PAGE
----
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10.05.2017 / News / Press releases /

Cleaners at the London School of Economics (LSE) begin indefinite strike action over unequal treatment on 11 May

An almost entirely migrant workforce of outsourced cleaners is about to embark on an indefinite programme of strike action over the LSE’s refusal to grant them simple equality with their in-house counterparts. The programme of strikes will run throughout the exam period and into the summer holidays when the university welcomes students onto its lucrative summer school programme.

The LSE cleaners, who are members of the trade union United Voices of the World (UVW), will strike one day a week, every week until their demands are met, with the first day of strike action taking place this Thursday, 11 May. (1) Strikes will then be held on the 17 and 24 May and every week thereafter if the LSE continues to refuse to meet the cleaners’ demands. (2)

The cleaners are employed on hugely inferior terms, without the same employment rights and entitlements that directly employed LSE staff enjoy. Apart from the indignity of being treated as second class workers, this has a huge impact on their lives:

  • Receiving only statutory sick pay means many are forced to work when ill or injured, often exacerbating their health issues. (3)
  • Minimal pensions mean they are fearful for their future, cannot plan for retirement and are forced to take on multiple jobs.
  • Lack of decent maternity, paternity and adoption pay means they are being denied the same rights to care for their children as other LSE staff.
  • On top of this the cleaners, all of whom are migrants and/or black and minority ethnic (BME), are often subjected to poor treatment and harsh disciplinary proceedings.

The new strike programme represents an escalation of the cleaners’ campaign following a previous two-day strike on 15 and 16 March. (4) The cleaners voted to step up their action after rejecting a derisory offer from the LSE. (5)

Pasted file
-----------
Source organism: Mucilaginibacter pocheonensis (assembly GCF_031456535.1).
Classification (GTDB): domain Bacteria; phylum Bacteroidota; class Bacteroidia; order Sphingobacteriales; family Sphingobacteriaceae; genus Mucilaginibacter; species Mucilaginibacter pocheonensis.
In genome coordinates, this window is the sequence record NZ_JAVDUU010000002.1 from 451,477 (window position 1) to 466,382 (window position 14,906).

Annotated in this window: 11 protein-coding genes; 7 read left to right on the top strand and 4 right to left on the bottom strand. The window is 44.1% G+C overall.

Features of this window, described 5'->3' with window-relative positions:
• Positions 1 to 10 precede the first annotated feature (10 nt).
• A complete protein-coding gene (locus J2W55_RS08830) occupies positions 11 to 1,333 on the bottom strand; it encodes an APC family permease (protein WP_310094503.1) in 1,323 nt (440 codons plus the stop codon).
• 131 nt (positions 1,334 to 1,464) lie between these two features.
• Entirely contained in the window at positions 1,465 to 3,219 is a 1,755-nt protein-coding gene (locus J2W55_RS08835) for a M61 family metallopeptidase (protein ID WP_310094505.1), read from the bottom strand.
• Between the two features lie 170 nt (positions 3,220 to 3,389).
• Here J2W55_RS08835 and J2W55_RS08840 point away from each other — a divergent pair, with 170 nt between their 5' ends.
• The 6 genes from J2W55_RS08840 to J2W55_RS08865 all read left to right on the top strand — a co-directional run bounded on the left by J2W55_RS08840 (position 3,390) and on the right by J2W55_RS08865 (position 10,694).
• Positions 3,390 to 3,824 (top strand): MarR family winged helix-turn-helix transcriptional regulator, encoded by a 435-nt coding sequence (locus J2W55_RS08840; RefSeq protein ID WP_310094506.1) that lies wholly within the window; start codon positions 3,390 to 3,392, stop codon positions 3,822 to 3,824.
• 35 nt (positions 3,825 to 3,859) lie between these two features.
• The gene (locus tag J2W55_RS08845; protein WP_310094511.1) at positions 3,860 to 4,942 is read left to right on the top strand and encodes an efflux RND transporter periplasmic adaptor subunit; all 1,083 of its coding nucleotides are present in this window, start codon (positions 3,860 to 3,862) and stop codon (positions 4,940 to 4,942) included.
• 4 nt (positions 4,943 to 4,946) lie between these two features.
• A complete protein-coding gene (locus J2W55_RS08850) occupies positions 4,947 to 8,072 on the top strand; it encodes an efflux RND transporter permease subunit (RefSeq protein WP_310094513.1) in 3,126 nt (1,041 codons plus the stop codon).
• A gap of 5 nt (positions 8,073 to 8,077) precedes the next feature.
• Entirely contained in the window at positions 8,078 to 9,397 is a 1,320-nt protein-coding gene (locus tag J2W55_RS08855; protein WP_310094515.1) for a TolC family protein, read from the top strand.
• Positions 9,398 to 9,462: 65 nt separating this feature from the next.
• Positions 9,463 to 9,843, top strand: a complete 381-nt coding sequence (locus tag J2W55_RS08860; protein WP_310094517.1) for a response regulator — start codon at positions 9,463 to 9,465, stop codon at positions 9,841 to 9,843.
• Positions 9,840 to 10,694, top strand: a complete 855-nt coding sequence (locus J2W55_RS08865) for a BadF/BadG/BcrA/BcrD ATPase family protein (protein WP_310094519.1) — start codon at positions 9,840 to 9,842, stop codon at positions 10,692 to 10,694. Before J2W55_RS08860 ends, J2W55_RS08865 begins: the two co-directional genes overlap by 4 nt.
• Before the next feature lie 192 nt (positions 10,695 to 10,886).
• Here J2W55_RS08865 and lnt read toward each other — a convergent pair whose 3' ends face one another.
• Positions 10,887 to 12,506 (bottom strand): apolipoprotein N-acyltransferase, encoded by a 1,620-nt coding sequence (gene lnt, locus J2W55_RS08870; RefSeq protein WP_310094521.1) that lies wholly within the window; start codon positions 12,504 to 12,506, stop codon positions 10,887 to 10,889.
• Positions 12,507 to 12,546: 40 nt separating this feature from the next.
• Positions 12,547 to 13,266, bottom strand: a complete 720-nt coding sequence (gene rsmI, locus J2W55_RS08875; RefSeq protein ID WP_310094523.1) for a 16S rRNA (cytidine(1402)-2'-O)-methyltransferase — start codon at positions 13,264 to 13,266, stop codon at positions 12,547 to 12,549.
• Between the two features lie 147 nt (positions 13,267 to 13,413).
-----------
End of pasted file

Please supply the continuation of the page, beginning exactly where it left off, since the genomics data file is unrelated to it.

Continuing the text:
Petros Elia, General Secretary of the United Voices of the World (UVW), said:

“The LSE has had every opportunity to avert this action but has instead, after more than eight months, only come up with a pitiful and insulting offer. It beggars belief that the LSE, which as an institution claims to be concerned with combatting inequality, appears utterly determined to maintain a two-tier workforce and treat its low paid workers with such contempt. (6)

“Despite the LSE’s lies, spin and disrespect the cleaners have remained more than patient and have repeatedly tried to amicably settle this dispute. However, they are clear that they will not be strung along with empty gestures from the LSE’s highly-paid managers and directors.”

Beverley Williams, a UVW member and cleaner at the LSE, said:

“The offer the LSE made to us is no offer – it’s just a slap in the face. The LSE know what we need and what we want, they know our demands but are treating this like a game. Well, it is not a game to us.

“We, the cleaners, are now more united than ever and we won’t stop until we get justice and equality.”


Editor’s notes:

  1. The picket will run from 6am to 5pm with a lunchtime rally. A programme of events has been organised by the cleaners and their supporters:

  2. The cleaners’ full set of demands are outlined on the campaign page:

  3. The cleaners only receive statutory sick pay which means for the first three days they are off work due to ill health or injury they receive nothing, and from the fourth consecutive day they get just £89.35 per week.

  4. Photos and videos of the last strike which attracted support from large numbers of LSE students and academics can be viewed on UVW’s facebook page:;

  5. The LSE’s offer amounted to just 10% of the sick pay allowance enjoyed by in-house staff; two weeks less annual leave than in-house staff; less than 20% of the maternity/paternity/adoption leave pay scheme; and no pension increase, thus keeping the cleaners on pensions which are more than 13 times smaller than in-house staff.

  6. 21 MPs have signed an Early Day Motion (EDM) supporting the cleaners’
    campaign and calling on the LSE to meet their demands:


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